This shrub is known for it's long deeply coloured blooms which are irresistible to butterflies and moths. It is also know for it's ability to colonise waste ground and especially the railway embankments of Europe. Both plants have flowered for the first time this week. I have been watching every day to see if they attract butterflies here, but so far not. Perhaps it will take a couple of seasons for them to grow big enough and have lots of blooms to become attractive. There have been butterflies around, like this Pale Clouded Yellow, Colias hyale, which has beautiful yellow wings with black markings when in flight, but I haven't seen them feeding on the Buddleja yet.
Also my Nasturtium plants have shown their first flowers this week.
The Nasturtium, Tropaeolum, is a multipurpose plant. It will tolerate drought and any type of soil, in time it also spreads and suppresses weeds and in the Mediterranean climate should be perennial, rather than the annual bedding and hanging basket plant that people from cooler latitudes will recognise. It's leaves can also be used as a salad crop. They have a spicy flavour which adds a little bit of zip to plain old lettuce. They also seem irresistible to the neighbourhood felines, who I have caught rolling and playing amongst the plants several times during the week.
Although they have been rolled over, they seem to spring back. This is one dryland habitat plant which seems to be thriving in the drought and summer heat.
Another job I have completed is the removal of excess grapes from my vines.
It would be a factual inexactitude if I said I really knew what I was doing. I ask advice, read my books and look at the excellent Royal Horticultural Society web pages.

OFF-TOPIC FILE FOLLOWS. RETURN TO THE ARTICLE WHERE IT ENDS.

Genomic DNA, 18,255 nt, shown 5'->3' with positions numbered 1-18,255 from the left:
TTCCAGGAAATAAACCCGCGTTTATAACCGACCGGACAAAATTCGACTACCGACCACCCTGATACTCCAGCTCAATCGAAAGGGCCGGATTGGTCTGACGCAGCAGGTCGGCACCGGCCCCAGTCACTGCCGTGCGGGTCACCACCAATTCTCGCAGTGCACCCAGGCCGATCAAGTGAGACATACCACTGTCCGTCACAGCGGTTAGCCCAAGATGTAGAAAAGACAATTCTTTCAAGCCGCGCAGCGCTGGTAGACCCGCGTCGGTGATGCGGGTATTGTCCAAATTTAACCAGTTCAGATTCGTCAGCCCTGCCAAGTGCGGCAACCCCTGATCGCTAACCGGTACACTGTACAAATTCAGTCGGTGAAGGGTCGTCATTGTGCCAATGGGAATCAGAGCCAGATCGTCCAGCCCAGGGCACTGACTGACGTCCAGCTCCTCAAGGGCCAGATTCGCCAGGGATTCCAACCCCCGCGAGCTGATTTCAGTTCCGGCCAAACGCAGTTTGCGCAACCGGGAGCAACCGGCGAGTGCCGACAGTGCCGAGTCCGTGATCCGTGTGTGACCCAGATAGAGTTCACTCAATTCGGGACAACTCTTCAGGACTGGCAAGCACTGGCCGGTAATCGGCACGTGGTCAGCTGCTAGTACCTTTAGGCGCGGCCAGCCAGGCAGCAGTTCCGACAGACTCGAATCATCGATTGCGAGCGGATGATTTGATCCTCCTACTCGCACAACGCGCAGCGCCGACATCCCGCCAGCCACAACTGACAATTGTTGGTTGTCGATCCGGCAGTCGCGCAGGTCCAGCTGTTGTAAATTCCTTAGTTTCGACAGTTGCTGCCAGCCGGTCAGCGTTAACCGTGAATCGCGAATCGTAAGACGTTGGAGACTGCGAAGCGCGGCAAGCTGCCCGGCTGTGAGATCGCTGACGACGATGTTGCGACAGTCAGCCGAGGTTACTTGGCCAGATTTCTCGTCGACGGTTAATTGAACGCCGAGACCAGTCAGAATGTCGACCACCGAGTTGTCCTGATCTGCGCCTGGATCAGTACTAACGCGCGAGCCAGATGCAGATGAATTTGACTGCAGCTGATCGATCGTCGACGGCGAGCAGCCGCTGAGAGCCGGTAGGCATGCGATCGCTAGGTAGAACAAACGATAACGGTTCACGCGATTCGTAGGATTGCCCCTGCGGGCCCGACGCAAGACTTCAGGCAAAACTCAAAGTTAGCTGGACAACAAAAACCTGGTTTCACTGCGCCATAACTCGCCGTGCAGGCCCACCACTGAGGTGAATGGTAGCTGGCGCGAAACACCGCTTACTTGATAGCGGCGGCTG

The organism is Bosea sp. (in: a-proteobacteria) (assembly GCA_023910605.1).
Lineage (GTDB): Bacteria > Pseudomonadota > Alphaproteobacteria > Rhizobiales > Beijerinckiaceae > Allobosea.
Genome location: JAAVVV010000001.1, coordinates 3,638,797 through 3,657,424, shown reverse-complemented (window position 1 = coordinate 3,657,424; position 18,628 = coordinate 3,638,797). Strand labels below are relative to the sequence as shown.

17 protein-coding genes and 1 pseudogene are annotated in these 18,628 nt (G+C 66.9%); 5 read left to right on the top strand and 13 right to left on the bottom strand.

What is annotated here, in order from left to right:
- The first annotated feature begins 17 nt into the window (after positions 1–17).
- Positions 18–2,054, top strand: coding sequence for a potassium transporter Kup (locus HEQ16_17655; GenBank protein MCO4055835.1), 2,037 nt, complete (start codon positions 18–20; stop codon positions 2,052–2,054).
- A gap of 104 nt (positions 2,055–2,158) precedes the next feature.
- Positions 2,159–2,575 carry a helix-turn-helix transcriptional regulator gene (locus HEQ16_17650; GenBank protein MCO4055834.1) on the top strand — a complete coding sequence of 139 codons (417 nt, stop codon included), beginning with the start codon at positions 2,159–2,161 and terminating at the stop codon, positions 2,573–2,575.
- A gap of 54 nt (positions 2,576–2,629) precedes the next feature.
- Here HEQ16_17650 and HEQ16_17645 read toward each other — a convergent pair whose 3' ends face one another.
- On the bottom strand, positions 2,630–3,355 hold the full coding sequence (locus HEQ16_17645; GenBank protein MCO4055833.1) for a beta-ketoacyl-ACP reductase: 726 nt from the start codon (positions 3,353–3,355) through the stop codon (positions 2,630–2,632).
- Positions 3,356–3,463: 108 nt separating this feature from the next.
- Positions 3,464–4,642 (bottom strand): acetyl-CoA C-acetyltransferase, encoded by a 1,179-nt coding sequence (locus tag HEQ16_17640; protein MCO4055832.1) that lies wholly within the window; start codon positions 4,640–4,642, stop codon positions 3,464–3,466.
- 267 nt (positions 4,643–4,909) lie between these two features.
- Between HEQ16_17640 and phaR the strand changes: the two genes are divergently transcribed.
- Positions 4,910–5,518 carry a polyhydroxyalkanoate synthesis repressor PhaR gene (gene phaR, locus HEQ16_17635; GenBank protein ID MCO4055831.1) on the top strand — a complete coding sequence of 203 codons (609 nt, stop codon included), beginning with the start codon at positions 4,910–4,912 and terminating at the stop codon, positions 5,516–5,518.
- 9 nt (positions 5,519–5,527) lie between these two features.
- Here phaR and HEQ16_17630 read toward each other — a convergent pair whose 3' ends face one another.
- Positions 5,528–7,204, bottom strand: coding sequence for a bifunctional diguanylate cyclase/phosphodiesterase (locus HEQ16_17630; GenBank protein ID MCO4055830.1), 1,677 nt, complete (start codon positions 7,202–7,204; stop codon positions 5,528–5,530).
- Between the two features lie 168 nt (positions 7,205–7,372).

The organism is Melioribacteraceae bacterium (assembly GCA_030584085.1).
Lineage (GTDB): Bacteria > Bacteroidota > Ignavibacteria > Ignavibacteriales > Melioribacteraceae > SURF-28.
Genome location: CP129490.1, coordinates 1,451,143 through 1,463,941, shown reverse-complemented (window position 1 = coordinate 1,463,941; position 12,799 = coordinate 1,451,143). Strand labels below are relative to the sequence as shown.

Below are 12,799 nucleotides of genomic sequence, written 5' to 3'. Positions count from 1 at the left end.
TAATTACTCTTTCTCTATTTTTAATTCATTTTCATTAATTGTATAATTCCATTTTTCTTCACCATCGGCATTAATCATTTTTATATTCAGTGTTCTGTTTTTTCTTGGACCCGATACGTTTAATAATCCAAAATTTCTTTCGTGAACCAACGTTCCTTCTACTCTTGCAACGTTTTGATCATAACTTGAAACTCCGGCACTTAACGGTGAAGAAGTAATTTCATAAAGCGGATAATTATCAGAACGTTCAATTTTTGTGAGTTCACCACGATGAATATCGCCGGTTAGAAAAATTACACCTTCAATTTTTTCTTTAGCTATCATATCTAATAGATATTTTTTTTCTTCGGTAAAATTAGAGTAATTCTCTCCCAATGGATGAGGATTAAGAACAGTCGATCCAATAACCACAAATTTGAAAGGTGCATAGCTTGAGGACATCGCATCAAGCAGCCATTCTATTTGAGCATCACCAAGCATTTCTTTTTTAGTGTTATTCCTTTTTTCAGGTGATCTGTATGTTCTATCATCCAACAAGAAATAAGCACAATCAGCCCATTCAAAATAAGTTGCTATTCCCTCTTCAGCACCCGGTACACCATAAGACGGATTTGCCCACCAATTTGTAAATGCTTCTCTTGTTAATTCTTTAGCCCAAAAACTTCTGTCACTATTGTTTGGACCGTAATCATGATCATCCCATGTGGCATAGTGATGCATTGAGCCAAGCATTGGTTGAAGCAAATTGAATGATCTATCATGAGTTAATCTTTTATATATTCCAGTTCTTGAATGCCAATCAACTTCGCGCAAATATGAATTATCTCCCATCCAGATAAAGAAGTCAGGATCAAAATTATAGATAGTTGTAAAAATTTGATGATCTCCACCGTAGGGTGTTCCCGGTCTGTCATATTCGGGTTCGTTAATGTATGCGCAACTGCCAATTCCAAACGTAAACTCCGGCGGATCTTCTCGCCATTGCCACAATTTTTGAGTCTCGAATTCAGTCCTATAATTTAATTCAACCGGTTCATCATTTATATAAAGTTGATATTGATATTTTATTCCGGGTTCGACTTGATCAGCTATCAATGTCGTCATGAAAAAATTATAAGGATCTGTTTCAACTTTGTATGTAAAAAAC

Where there are large number of bunches forming, then around ⅓ need to be removed, so that is what I have done. Hopefully it will encourage the remaining bunches to swell nicely. I will not pretend that I will make any wine, but I will use them for grape juice.
Just occasionally I come across a really useful piece of electronics.
I updated my Canon scanner software last month and received through the post an IRISPen Air 7.
I have had a pen scanner previously and found it useful, but this new device is a whole order of magnitude better. Not only does it scan, but it translates as well, and it works on BlueTooth as well as with a USB cable so it will work with mobile devices as well as laptop and desktop machines.
Now there are a lot of pieces of technology around which scan and translate, but this little device recognises some 138 languages, including Arabic and Croatian. Using cloud computing, it talks back to you, so you get a near real time translation and there are 40 languages included in the App. How I wish that this had been available when I was out in Abu Dhabi! For anyone who needs help with translation (as I do all the time) the IRISPen by Canon is something I would seriously recommend you look at.
And that ends my gardening week. So until next week, good gardening.